San Diego, CA, August 19, 2010 -- As semiconductor manufacturers build ever smaller components, circuits and chips at the nano scale become less reliable and more expensive to produce. The variability in their behavior from device to device and over their lifetimes – due to manufacturing, aging-related wear-out, and varying operating environments – is largely ignored by today’s mainstream computer systems.
Now a visionary team of computer scientists and electrical engineers from six universities is proposing to deal with the downside of nanoscale computer components by re-thinking and enhancing the role that software can play in a new class of computing machines that are adaptive and highly energy efficient.
The National Science Foundation (NSF) today awarded a $10 million, five-year grant to researchers who will explore “Variability-Aware Software for Efficient Computing with Nanoscale Devices.” The grant is part of the funding agency’s Expeditions in Computing program, which rewards far-reaching agendas that “promise significant advances in the computing frontier and great benefit to society.”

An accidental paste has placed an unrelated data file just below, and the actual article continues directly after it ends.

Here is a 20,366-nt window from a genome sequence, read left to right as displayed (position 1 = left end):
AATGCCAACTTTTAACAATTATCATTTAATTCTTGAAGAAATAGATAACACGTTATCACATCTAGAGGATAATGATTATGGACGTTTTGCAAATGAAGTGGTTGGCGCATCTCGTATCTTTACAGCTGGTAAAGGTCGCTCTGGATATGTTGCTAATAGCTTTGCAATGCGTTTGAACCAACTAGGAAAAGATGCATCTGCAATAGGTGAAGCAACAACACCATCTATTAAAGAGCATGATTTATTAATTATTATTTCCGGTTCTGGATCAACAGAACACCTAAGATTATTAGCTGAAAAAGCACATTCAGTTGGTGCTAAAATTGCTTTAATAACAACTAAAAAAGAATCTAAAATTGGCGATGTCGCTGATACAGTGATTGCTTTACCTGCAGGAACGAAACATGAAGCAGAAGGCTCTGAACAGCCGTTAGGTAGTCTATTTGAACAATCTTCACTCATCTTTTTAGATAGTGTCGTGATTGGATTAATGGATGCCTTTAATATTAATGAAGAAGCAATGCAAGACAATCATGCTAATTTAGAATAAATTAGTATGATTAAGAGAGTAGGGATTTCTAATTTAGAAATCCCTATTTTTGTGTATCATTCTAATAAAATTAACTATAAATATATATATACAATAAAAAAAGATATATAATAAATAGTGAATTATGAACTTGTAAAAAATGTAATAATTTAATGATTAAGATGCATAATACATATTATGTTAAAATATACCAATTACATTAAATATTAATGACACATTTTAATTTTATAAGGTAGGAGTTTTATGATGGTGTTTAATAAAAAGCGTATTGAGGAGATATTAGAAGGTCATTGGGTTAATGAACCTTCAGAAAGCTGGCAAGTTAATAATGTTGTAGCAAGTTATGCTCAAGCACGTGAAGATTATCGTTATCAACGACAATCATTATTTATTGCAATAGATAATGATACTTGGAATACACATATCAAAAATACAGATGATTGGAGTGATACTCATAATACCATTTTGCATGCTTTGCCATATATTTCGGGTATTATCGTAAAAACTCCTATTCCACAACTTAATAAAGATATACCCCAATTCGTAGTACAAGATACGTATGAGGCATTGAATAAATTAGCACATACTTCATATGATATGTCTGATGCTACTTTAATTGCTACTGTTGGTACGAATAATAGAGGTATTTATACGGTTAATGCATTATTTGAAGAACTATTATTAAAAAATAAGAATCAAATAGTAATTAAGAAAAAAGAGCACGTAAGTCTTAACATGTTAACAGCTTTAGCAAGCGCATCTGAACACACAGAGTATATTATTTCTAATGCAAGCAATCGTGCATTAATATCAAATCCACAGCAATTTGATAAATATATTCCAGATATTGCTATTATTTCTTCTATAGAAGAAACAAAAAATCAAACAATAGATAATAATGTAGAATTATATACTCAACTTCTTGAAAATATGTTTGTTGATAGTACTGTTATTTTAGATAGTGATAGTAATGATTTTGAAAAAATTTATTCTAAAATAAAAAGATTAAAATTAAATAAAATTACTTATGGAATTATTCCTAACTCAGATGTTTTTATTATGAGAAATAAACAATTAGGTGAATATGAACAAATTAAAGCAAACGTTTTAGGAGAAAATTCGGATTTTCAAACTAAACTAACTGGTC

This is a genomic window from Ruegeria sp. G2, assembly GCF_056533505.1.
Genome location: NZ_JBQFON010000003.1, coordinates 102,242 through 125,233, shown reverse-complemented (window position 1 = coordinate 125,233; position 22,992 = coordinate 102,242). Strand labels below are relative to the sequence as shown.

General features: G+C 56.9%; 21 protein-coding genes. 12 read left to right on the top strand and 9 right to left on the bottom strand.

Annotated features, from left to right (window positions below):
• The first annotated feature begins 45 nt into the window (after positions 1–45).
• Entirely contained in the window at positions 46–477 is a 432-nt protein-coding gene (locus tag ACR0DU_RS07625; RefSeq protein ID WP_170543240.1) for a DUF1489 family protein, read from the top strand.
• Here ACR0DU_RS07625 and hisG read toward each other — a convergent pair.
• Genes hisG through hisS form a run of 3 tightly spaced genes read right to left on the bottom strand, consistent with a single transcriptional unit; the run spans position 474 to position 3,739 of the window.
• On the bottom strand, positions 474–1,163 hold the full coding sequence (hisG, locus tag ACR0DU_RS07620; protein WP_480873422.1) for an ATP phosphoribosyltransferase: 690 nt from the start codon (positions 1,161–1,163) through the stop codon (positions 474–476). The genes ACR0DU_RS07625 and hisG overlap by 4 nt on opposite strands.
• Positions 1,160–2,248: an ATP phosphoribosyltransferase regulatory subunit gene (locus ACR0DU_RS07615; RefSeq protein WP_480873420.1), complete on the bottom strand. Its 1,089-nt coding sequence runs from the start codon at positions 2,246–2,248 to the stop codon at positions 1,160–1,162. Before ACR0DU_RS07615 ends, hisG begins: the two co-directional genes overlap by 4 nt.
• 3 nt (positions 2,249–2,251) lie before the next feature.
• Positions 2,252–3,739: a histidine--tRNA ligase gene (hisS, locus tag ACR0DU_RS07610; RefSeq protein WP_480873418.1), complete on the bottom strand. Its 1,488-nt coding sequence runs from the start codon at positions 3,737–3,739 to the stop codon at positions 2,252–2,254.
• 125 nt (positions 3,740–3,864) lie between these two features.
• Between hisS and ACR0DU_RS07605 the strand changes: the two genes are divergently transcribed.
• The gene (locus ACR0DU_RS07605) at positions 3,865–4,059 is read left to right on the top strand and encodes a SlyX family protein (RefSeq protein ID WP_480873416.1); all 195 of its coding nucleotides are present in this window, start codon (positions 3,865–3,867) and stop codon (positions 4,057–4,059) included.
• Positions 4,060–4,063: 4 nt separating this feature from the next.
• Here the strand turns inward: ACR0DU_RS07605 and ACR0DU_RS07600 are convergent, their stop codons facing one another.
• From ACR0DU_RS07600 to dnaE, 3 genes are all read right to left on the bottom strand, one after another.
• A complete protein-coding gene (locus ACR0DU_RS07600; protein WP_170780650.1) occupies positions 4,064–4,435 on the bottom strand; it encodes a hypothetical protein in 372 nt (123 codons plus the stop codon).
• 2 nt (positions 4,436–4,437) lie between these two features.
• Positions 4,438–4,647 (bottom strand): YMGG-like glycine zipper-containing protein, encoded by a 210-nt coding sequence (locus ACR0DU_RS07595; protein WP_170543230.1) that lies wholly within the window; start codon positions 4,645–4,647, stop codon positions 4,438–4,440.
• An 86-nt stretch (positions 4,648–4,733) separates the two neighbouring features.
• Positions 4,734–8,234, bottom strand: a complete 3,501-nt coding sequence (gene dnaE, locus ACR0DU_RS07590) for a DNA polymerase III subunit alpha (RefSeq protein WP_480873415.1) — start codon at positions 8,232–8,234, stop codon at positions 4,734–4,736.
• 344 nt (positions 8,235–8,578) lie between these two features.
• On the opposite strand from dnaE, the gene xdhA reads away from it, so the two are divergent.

Read more of this Calit2 story written by Doug Ramsey.
Variability Expedition at Variability.org
Researchers on the team include: Rajesh Gupta, Ranjit Jhala, Sorin Lerner, Tajana Simunic Rosing, Steve Swanson and Yuanyuan (YY) Zhou from UC San Diego; Lara Dolecek and Puneet Gupta from UCLA Engineering; Subhasish Mitra from Stanford; Dennis Sylvester from Michigan; Rakesh Kumar from UIUC’s Coordinated Science Laboratory; as well as Nikil Dutt and Alex Nicolau from UCI’s Center for Embedded Computer Systems.